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Negro National League Centennial Celebrations Especially Significant In Pittsburgh

Katie Blackley
90.5 WESA
A statue of baseball great Josh Gibson in the Western Pennsylvania Sports Museum inside the Heinz History Center. Gibson was a superstar of baseball in the early 20th century, but because of segregation, was never allowed to play for the major leagues.

A youth baseball tournament, historical symposium and statues of Negro League players are among the local events that will commemorate the 2020 centennial anniversary of the Negro National League. The full celebration lineup was announced Tuesday at the Heinz History Center in the Strip District.

Pittsburgh had two talented Negro League teams in the early 20th century, the Pittsburgh Crawfords and Homestead Grays. Both brought the city acclaim and league pennants and are considered among strongest baseball teams to have ever been assembled. Josh Gibson played for both teams and is often called the “black Babe Ruth” for his estimated 800-home run career (records weren’t always kept back then). His great-grandson, Sean Gibson, continues his legacy through the Josh Gibson Foundation. The foundation will hold the Josh Gibson Youth Classic next summer for area players.

“[We want to make] sure that young people today make sure to carry on the legacy of not only Josh Gibson, but also the other great Negro League baseball players and the importance that they played here in Pittsburgh,” Gibson said. 

The June 2020 tournament will bring together youth baseball teams from across the country, all sporting throwback Negro League team outfits.

The National Negro League was formed in 1920, but had to fold under the pressure of the Great Depression. The league was revived in the 1930s by Pittsburgh’s Gus Greenlee.

The Pittsburgh Crawfords and Homestead Grays played home games at Greenlee Field in the Hill District. The facility was the first black-built park and black-owned major league baseball field in the United States.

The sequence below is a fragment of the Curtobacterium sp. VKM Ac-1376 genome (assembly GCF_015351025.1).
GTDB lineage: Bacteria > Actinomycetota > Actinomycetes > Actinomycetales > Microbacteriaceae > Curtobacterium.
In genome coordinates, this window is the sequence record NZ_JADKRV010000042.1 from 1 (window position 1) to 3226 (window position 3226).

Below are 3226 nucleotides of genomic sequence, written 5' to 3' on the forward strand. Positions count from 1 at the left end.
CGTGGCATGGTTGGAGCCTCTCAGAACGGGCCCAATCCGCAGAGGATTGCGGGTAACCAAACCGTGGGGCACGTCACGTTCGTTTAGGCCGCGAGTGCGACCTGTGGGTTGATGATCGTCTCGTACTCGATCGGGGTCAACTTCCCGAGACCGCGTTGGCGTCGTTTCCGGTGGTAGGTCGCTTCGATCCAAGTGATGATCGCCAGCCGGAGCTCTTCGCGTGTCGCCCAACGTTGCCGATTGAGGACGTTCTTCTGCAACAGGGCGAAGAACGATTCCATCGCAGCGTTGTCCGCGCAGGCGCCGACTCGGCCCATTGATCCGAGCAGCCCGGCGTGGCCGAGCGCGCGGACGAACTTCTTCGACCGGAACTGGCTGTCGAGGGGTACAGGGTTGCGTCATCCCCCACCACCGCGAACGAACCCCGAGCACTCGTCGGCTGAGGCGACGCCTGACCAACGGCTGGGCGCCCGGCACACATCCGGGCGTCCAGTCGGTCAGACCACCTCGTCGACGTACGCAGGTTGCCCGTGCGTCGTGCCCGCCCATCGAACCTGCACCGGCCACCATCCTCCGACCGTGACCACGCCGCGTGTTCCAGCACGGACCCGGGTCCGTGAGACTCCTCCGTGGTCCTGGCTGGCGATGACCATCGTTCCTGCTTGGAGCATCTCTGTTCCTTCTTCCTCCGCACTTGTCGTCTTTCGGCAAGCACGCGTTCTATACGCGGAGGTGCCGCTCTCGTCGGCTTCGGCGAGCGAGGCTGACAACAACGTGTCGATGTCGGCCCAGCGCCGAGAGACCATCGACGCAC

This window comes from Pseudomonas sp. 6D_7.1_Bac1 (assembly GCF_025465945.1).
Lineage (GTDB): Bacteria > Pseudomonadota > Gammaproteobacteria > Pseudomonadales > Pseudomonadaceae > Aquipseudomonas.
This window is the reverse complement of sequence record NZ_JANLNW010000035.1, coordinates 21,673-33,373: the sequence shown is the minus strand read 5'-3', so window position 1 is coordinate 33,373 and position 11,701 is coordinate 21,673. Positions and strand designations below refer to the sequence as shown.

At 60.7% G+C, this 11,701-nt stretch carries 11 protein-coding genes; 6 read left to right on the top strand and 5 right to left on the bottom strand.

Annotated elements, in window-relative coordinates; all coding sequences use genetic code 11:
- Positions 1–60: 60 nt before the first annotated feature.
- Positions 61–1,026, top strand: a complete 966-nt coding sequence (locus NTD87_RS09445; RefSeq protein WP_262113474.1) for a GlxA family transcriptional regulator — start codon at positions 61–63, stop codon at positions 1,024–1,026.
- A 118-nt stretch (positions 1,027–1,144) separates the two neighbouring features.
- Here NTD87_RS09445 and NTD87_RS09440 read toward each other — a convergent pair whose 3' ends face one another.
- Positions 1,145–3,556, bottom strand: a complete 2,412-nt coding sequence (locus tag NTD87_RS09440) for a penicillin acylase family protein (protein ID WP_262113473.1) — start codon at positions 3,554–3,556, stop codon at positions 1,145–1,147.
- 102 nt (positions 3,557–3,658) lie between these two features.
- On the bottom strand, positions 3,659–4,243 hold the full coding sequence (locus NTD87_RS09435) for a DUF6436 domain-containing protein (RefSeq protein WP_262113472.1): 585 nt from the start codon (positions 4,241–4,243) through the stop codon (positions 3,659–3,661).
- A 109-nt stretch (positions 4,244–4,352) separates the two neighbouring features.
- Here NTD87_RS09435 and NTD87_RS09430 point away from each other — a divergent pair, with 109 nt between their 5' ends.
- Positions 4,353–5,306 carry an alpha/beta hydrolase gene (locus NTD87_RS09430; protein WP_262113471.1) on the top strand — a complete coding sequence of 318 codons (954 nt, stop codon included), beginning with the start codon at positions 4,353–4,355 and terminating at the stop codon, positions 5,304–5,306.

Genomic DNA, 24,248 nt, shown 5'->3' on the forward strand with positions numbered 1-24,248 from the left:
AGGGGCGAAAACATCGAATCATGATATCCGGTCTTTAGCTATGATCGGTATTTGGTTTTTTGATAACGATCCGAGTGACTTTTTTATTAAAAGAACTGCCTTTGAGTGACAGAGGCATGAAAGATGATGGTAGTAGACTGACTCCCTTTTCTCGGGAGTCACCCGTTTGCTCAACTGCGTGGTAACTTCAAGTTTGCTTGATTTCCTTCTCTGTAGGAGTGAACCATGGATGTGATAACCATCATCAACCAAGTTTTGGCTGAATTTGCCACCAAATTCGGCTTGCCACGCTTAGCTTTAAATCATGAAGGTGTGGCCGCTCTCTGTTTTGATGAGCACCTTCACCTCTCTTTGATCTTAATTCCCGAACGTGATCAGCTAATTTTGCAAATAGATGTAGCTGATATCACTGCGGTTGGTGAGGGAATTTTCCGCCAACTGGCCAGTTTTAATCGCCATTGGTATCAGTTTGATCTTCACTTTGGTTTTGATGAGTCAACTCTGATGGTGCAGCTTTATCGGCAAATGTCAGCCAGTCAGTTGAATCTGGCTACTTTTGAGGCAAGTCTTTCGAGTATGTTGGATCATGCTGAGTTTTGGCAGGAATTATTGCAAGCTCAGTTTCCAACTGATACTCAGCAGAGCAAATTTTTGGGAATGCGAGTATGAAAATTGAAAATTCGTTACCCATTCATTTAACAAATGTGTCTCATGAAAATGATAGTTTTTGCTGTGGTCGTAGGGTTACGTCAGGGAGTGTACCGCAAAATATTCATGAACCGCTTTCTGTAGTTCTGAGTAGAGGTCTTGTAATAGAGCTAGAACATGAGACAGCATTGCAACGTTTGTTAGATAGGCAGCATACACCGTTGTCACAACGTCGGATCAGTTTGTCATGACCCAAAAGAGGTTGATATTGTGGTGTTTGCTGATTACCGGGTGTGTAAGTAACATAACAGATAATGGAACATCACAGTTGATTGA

In October, Duquesne University will host a symposium featuring Rob Ruck, baseball historian, speaking about the history of the league. 

Credit Katie Blackley / 90.5 WESA
Sean Gibson, executive director of the Josh Gibson Foundation and great-grandson of Gibson, speaks to the press during the celebration events announcements on Tuesday, Nov. 12, 2019.

“The Negro Leagues were one of the first national black institutions to emerge after slavery,” Ruck said. “They lent cohesion and identity to black America. They displayed its competency and its grace and made men like Josh Gibson and Satchel Paige heroic icons.” Paige, a pitcher, started his career in the Negro Leagues before joining the Cleveland Indians in 1948.

The Homestead Grays, who often went by the alternate title the Washington Grays (where they also played), hold the record as that town’s winningest baseball franchise. That record garnered attention recently after the Washington Nationals won the World Series. 

In addition to the symposium and tournament, the Josh Gibson Foundation will have its annual gala in October. Last year, the organization took students from the city’s Housing Authority facilities to a trip to Washington D.C. where the kids were able to learn more about Negro League history. Other related events include the construction of Negro League players’ statutes and a park on Station Square, replacement of memorial banners on the Homestead Grays Bridge and marking of Josh Gibson’s gravestone site.